At Don Pepe Mexican Restaurant, an expansive menu of fajitas, burritos, and steaks illustrates the breadth and depth of the Mexican culinary tradition. Nachos in 10 varieties greet diners with juicy morsels of chicken or beef and a crunch that could wake a jet-lagged Rip Van Winkle. Enchiladas team up with tacos or tamales to form hearty combos, or go solo to showcase classic Mexican ingredients such as poblano peppers and green tomatillos. Quesadillas can be stuffed with vegetarian-friendly fillings, such as mushrooms, or meaty delights, such as house-made chorizo. To round out meals, xangos come with a dusting of cinnamon sugar that impresses sweet teeth as much as a coating of edible diamonds.
Though it’s far from the border, Nuevo Mexico Restaurante serves up dishes of traditional Mexican cuisine. The staff rolls seasoned pork or chicken burritos, stuffs taquitos with beef, or grills spinach and tucks it into quesadillas. One of the benefits of their location on the East Coast is the ability to ship in real blue crab from Maryland, granting chefs fresh ingredients for crab salads and enchiladas. One location’s decor unites rich wood accents with exposed red brick, a mural of a matador dodging a bull, and a bar that has three sides, like any argument between a husband and his wife with a crime-fighting alter-ego.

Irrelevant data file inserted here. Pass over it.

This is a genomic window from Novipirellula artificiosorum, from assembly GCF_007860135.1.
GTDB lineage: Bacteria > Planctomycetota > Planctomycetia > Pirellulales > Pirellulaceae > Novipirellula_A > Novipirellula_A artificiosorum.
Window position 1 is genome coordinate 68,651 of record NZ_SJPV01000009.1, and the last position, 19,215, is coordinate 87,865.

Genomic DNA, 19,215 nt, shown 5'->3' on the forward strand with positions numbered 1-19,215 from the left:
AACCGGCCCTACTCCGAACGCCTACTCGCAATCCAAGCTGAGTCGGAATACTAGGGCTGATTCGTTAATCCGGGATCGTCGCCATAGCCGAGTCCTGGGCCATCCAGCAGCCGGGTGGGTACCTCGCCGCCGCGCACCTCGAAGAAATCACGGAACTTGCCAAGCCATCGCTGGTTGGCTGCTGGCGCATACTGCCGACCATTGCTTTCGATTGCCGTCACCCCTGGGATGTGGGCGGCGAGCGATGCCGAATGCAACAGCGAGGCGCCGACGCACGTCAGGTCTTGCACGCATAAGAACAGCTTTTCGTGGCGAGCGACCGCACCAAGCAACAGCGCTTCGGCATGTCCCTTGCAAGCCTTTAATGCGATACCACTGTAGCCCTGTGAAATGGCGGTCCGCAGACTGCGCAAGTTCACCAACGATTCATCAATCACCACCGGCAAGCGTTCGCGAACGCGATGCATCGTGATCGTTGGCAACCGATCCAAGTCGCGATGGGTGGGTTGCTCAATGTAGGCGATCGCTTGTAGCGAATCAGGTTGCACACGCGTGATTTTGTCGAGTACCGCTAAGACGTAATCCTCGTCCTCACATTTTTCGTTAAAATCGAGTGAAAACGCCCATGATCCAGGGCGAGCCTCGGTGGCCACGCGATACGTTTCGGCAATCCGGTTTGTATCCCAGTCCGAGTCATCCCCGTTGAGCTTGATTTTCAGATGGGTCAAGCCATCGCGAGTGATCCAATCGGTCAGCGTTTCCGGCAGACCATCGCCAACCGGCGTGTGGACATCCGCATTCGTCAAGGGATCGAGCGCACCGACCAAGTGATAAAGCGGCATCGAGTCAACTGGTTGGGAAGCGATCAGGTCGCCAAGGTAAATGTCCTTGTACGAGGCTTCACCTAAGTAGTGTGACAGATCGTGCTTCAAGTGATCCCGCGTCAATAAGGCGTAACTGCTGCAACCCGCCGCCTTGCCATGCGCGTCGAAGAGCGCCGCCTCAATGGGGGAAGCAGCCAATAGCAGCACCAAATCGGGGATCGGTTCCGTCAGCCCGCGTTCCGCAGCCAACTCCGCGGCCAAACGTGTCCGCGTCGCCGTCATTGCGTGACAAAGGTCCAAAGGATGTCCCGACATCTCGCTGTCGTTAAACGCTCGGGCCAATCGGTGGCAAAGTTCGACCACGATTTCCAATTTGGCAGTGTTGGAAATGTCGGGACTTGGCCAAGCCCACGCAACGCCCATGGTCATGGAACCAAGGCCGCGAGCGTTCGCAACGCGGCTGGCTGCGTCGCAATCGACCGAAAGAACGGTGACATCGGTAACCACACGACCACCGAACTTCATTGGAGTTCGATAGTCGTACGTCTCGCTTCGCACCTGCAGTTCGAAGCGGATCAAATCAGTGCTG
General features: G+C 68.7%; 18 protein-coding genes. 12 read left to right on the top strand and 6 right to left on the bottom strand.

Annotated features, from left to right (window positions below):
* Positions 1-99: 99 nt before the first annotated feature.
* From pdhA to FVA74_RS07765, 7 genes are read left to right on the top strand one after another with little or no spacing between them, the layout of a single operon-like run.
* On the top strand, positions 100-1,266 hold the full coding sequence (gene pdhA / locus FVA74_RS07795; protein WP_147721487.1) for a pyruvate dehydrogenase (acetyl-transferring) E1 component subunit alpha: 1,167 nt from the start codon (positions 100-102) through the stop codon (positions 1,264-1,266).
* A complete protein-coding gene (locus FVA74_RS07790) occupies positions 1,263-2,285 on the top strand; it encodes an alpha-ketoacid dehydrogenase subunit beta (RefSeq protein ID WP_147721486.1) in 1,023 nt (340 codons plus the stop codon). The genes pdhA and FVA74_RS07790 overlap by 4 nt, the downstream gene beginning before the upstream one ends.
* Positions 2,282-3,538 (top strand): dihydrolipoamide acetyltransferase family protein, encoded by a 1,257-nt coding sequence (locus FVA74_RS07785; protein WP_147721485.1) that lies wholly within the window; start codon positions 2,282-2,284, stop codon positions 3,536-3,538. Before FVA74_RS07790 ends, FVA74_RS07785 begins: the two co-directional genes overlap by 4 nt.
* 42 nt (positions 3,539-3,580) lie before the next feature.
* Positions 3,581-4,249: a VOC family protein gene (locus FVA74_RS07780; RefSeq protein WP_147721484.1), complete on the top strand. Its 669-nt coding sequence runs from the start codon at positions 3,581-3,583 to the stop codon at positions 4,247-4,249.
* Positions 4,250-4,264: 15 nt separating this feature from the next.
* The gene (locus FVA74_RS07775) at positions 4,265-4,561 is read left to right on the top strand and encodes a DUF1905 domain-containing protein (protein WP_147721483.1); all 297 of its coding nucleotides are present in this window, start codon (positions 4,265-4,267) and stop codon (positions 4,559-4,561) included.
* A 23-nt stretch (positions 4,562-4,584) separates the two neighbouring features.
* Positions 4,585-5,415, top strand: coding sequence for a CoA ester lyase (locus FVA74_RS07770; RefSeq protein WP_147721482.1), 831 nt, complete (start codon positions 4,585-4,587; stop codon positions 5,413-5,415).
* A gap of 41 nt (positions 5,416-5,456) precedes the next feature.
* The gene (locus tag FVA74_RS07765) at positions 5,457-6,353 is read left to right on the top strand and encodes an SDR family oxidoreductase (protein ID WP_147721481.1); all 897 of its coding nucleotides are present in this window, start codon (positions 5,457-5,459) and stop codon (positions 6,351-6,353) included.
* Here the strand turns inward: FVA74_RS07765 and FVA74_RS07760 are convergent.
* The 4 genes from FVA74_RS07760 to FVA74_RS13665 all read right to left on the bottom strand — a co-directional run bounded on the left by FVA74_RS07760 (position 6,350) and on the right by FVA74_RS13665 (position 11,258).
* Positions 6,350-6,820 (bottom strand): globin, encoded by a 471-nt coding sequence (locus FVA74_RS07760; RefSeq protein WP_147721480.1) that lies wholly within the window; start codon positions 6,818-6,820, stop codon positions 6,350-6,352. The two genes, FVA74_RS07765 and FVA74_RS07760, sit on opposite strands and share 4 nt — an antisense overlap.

The sounds of sizzling fajitas and lively chatter mingle within Su Casa Mexican Restaurant, which lives up to its name with a menu of home-cooked Mexican and Tex-Mex entrees served in a cozy and convivial dining room. Glasses filled with foamy cerveza and smooth tequila clink against one another to commence meals of oven-baked chicken nachos, steak fajitas, and burritos stuffed with beans and tender meat. Cheese and potatoes fill the piñata-like chili rellenos, whose spice counteracts sips of an icy top-shelf margarita served blended, on the rocks, or filtered through the woven straw of the bartender’s sombrero.